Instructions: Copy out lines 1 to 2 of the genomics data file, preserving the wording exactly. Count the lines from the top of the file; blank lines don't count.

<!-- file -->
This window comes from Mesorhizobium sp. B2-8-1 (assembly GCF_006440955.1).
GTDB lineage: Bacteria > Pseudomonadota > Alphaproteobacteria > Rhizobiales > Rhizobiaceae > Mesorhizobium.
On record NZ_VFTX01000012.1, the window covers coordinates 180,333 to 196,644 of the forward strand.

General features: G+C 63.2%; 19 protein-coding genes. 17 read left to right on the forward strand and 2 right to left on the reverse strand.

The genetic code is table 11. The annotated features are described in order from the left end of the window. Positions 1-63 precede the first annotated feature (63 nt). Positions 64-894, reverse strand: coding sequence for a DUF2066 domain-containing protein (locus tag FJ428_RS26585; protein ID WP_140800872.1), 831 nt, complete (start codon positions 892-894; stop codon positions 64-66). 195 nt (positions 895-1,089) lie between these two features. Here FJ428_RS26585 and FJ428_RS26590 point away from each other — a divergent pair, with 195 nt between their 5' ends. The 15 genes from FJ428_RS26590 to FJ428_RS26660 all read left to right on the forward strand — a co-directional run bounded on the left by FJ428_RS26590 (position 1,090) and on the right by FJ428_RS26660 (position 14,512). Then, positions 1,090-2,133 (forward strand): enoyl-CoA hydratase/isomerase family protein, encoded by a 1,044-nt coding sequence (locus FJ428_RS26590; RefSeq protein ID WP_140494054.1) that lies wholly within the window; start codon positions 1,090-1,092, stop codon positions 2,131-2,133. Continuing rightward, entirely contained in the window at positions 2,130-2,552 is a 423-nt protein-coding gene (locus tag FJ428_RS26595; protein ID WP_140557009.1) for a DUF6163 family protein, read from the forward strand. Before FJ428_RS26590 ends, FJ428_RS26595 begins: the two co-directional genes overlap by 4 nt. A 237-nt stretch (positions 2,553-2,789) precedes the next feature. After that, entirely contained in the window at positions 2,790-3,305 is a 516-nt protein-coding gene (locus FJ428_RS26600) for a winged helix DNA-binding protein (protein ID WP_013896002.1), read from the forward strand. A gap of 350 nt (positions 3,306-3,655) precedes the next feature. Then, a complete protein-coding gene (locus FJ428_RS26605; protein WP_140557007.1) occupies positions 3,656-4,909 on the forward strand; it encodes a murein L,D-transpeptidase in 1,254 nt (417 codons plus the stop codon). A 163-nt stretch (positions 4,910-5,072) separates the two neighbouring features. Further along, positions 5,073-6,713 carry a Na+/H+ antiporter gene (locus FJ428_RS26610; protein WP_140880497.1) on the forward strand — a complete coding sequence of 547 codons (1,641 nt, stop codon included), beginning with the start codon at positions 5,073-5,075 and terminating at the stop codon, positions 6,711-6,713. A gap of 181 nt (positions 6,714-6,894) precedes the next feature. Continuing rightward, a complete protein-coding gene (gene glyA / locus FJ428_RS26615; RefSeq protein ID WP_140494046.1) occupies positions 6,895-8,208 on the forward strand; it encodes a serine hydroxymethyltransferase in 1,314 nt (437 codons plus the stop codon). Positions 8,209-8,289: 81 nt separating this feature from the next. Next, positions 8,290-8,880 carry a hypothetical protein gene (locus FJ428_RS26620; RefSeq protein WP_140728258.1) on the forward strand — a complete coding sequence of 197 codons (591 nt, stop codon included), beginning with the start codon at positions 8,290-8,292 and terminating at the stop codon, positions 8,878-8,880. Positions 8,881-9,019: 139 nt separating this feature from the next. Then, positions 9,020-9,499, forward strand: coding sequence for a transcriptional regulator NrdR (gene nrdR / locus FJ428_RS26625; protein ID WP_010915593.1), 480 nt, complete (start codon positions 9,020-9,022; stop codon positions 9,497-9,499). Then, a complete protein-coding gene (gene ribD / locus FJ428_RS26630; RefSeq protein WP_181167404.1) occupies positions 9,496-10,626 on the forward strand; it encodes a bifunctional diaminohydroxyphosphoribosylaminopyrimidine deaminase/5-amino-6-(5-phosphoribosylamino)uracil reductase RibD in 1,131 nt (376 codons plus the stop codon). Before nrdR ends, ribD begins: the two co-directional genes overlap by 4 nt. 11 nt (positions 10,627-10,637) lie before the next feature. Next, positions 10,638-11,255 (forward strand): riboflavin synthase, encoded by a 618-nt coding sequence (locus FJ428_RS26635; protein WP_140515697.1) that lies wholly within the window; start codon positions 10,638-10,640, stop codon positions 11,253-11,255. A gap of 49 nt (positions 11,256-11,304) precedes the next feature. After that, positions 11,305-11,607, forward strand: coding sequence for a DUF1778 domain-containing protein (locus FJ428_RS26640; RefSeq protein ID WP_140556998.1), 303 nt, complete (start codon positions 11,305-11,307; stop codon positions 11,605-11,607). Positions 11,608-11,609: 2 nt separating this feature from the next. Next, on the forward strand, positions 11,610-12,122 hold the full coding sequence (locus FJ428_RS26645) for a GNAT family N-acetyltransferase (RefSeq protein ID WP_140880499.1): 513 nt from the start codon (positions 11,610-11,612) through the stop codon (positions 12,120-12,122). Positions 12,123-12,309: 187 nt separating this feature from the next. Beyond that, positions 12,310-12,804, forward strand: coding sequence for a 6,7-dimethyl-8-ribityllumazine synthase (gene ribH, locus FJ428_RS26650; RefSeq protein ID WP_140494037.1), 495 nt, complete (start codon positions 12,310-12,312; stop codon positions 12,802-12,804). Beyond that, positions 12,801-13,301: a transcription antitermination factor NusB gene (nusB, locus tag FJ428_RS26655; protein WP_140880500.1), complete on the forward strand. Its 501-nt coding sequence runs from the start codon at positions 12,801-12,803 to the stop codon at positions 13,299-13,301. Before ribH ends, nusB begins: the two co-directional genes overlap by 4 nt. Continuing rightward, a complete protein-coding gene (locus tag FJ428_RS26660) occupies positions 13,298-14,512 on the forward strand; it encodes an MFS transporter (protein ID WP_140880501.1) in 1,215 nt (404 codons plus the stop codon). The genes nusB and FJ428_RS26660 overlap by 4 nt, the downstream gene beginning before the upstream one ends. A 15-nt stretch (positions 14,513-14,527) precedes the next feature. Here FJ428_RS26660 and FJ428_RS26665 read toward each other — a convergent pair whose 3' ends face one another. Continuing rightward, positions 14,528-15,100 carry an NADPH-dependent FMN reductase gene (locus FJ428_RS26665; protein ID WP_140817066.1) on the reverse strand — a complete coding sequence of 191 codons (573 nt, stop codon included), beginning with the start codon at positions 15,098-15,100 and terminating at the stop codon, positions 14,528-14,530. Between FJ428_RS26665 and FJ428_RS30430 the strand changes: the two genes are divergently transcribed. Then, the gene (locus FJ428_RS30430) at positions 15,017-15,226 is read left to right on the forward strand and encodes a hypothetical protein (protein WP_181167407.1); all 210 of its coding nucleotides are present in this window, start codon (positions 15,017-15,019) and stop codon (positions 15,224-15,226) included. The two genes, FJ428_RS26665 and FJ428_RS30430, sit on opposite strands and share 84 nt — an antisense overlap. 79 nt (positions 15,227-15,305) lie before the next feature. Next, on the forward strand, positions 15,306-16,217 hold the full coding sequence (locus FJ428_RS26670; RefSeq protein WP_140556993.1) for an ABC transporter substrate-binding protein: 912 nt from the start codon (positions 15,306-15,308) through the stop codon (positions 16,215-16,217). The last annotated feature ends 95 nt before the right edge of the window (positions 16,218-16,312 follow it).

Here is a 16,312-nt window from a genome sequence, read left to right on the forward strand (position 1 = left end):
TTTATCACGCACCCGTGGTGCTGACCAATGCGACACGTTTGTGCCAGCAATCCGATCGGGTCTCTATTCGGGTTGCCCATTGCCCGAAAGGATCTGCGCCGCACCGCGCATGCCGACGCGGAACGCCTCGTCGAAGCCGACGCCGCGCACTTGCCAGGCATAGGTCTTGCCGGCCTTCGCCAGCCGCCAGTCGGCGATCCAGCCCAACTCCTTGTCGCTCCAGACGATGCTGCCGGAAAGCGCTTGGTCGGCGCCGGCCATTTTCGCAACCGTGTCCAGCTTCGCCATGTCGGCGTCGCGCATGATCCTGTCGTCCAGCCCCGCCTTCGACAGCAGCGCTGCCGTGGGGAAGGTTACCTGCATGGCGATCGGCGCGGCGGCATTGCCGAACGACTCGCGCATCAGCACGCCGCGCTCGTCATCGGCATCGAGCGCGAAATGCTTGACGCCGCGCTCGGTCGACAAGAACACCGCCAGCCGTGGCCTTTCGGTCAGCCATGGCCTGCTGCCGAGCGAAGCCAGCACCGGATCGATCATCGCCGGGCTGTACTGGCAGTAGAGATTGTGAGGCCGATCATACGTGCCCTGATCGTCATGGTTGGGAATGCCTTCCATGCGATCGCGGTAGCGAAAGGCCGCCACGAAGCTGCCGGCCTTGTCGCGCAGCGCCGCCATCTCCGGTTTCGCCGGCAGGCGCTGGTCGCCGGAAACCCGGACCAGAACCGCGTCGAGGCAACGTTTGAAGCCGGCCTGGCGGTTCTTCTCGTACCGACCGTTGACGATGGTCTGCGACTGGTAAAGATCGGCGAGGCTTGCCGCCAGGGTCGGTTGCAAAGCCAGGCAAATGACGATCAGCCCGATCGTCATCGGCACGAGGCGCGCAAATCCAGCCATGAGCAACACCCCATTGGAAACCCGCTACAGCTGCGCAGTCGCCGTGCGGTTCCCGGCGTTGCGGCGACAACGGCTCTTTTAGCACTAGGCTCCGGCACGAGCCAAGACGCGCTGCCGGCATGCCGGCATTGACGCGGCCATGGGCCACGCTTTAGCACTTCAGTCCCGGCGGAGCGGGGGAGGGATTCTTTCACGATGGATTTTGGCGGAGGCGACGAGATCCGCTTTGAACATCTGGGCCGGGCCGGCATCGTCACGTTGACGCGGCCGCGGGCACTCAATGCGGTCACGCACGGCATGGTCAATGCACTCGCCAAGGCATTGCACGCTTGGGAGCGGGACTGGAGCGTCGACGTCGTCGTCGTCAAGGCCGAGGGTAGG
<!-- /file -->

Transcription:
This window comes from Mesorhizobium sp. B2-8-1 (assembly GCF_006440955.1).
GTDB lineage: Bacteria > Pseudomonadota > Alphaproteobacteria > Rhizobiales > Rhizobiaceae > Mesorhizobium.